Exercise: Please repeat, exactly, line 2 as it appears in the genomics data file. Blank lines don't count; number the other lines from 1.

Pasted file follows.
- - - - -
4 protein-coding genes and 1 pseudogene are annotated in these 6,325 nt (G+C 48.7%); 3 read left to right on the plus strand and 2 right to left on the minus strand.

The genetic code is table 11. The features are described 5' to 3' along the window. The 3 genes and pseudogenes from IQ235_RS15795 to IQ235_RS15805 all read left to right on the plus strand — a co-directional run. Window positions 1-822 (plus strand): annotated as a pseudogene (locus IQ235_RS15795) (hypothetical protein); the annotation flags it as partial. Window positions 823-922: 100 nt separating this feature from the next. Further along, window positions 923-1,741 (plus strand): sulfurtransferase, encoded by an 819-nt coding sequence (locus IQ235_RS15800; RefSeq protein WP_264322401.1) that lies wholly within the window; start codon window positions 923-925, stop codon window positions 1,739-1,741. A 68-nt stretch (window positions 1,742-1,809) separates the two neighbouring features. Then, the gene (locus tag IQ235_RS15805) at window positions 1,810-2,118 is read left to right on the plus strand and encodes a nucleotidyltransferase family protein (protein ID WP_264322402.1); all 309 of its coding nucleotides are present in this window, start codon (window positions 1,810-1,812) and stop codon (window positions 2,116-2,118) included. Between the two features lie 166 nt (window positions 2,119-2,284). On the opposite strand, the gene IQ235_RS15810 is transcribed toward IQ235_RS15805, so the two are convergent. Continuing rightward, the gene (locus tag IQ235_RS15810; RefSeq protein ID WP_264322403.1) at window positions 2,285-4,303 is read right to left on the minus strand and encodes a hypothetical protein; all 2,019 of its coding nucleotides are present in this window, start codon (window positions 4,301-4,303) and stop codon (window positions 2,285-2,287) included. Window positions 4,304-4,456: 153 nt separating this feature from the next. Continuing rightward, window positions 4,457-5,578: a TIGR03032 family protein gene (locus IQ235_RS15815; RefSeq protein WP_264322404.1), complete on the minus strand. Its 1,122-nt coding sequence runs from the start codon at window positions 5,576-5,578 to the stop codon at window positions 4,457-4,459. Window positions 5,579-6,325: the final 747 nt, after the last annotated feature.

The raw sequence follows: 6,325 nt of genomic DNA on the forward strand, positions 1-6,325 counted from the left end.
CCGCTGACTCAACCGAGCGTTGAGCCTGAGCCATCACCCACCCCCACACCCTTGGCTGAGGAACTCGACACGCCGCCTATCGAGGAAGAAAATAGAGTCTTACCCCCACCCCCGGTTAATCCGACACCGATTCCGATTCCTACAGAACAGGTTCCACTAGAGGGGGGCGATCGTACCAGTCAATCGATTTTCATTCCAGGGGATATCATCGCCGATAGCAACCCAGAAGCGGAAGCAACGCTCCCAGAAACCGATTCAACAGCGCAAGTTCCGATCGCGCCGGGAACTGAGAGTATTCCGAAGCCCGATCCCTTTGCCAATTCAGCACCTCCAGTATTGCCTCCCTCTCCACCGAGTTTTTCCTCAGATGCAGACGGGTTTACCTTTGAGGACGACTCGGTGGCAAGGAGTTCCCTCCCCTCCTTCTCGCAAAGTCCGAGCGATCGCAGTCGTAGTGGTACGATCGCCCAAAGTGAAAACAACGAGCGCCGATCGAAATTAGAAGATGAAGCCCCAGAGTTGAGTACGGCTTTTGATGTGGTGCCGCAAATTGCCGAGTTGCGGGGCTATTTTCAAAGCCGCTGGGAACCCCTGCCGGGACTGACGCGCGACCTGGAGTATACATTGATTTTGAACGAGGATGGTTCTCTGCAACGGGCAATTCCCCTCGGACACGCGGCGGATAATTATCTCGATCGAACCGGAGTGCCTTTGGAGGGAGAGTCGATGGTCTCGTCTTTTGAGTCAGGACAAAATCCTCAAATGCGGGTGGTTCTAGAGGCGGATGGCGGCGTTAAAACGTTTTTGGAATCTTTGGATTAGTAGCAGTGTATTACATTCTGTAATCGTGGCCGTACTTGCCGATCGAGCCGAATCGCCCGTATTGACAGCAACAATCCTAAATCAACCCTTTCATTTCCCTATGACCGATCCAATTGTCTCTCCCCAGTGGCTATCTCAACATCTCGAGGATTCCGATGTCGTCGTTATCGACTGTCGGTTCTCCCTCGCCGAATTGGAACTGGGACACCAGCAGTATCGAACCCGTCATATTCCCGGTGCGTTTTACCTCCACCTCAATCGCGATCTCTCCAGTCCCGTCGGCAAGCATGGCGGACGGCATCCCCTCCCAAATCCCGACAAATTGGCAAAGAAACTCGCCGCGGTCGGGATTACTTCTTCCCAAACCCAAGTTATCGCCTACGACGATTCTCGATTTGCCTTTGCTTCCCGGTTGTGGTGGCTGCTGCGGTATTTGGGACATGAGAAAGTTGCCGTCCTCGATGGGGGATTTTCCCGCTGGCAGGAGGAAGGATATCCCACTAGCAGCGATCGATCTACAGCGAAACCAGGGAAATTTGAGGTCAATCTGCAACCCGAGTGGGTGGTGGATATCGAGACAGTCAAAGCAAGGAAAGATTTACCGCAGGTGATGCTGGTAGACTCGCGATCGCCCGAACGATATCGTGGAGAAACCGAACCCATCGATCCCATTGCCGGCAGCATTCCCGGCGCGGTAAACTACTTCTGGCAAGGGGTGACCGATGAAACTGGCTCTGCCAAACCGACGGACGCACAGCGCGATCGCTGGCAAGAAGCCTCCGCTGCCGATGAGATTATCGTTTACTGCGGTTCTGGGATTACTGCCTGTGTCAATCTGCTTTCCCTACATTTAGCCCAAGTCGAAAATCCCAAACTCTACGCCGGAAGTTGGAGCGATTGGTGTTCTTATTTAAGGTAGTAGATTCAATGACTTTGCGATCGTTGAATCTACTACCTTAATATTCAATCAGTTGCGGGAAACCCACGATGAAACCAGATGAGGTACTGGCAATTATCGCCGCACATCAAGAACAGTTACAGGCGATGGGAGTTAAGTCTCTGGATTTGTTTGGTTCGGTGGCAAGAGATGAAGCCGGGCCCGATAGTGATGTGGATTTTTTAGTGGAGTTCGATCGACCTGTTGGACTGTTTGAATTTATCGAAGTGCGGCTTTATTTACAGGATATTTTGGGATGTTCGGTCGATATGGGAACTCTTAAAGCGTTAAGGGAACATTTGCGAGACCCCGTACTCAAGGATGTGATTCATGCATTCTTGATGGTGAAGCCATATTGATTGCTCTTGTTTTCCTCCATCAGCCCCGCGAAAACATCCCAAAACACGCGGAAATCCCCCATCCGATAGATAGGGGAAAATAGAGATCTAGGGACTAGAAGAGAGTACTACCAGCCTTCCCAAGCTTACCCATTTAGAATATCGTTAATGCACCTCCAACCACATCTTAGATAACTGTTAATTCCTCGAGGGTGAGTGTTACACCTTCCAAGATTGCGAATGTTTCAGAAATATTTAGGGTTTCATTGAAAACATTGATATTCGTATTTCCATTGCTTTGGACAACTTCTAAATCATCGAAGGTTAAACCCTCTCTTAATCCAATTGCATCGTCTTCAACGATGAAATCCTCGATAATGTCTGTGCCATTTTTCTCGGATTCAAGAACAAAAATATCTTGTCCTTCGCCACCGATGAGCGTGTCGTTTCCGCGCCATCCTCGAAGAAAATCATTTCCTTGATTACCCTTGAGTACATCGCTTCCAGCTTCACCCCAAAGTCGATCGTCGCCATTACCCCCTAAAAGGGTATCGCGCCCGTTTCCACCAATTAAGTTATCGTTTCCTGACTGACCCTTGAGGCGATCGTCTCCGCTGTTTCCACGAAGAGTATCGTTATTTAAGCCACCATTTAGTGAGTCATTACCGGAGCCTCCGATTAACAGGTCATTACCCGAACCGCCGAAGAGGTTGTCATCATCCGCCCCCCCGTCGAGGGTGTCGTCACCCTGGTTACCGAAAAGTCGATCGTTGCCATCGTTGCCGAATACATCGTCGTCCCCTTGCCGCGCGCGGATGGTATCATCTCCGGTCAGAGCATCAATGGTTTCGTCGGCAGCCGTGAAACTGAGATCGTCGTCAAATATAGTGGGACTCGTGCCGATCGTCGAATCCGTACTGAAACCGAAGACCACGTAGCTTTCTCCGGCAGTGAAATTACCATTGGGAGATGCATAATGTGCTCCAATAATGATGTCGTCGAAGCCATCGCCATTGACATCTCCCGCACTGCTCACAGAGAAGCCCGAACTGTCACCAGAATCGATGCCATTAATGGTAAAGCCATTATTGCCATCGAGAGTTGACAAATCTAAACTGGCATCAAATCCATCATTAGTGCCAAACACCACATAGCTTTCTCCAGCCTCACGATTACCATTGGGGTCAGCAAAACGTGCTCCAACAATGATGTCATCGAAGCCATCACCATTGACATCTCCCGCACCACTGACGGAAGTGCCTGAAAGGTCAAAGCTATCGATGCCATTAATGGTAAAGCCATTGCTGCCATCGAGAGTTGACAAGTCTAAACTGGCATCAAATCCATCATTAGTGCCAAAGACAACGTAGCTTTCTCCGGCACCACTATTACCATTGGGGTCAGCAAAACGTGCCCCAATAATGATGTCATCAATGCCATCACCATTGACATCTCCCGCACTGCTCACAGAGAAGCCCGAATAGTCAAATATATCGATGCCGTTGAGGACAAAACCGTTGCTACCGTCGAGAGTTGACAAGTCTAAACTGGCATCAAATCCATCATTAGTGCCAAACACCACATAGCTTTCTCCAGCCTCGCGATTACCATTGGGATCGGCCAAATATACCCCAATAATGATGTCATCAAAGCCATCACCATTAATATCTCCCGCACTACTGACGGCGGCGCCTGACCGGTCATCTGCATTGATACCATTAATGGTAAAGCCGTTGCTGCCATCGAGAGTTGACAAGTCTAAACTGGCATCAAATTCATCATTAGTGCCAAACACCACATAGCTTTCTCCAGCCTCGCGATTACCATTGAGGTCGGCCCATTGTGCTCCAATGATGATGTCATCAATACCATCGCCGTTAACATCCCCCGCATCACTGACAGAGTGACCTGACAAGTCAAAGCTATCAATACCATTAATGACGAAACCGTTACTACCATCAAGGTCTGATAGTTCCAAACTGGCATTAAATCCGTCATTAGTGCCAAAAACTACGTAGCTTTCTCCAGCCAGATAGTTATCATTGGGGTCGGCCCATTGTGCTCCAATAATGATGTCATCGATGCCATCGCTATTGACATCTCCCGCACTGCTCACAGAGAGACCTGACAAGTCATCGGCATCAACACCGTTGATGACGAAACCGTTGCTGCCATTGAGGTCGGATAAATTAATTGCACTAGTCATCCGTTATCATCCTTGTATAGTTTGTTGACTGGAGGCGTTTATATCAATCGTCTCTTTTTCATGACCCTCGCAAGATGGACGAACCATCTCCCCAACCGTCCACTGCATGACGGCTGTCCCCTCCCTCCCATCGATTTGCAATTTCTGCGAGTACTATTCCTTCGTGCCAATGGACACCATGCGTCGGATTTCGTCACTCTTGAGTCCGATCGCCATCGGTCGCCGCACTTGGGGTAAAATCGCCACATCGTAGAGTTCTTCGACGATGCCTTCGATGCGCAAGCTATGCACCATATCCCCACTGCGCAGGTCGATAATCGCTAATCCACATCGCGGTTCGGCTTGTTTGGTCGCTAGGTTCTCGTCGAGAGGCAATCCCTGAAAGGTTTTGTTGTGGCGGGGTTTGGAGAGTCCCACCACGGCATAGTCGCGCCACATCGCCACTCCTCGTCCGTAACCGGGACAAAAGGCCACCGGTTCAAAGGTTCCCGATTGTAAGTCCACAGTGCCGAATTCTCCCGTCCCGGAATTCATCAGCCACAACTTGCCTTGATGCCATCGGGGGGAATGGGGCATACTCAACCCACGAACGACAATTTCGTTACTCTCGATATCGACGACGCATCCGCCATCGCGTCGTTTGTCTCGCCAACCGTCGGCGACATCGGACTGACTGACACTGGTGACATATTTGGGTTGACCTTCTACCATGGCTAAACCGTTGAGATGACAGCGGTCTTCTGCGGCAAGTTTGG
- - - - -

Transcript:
The genetic code is table 11. The features are described 5' to 3' along the window. The 3 genes and pseudogenes from IQ235_RS15795 to IQ235_RS15805 all read left to right on the plus strand — a co-directional run. Window positions 1-822 (plus strand): annotated as a pseudogene (locus IQ235_RS15795) (hypothetical protein); the annotation flags it as partial. Window positions 823-922: 100 nt separating this feature from the next. Further along, window positions 923-1,741 (plus strand): sulfurtransferase, encoded by an 819-nt coding sequence (locus IQ235_RS15800; RefSeq protein WP_264322401.1) that lies wholly within the window; start codon window positions 923-925, stop codon window positions 1,739-1,741. A 68-nt stretch (window positions 1,742-1,809) separates the two neighbouring features. Then, the gene (locus tag IQ235_RS15805) at window positions 1,810-2,118 is read left to right on the plus strand and encodes a nucleotidyltransferase family protein (protein ID WP_264322402.1); all 309 of its coding nucleotides are present in this window, start codon (window positions 1,810-1,812) and stop codon (window positions 2,116-2,118) included. Between the two features lie 166 nt (window positions 2,119-2,284). On the opposite strand, the gene IQ235_RS15810 is transcribed toward IQ235_RS15805, so the two are convergent. Continuing rightward, the gene (locus tag IQ235_RS15810; RefSeq protein ID WP_264322403.1) at window positions 2,285-4,303 is read right to left on the minus strand and encodes a hypothetical protein; all 2,019 of its coding nucleotides are present in this window, start codon (window positions 4,301-4,303) and stop codon (window positions 2,285-2,287) included. Window positions 4,304-4,456: 153 nt separating this feature from the next. Continuing rightward, window positions 4,457-5,578: a TIGR03032 family protein gene (locus IQ235_RS15815; RefSeq protein WP_264322404.1), complete on the minus strand. Its 1,122-nt coding sequence runs from the start codon at window positions 5,576-5,578 to the stop codon at window positions 4,457-4,459. Window positions 5,579-6,325: the final 747 nt, after the last annotated feature.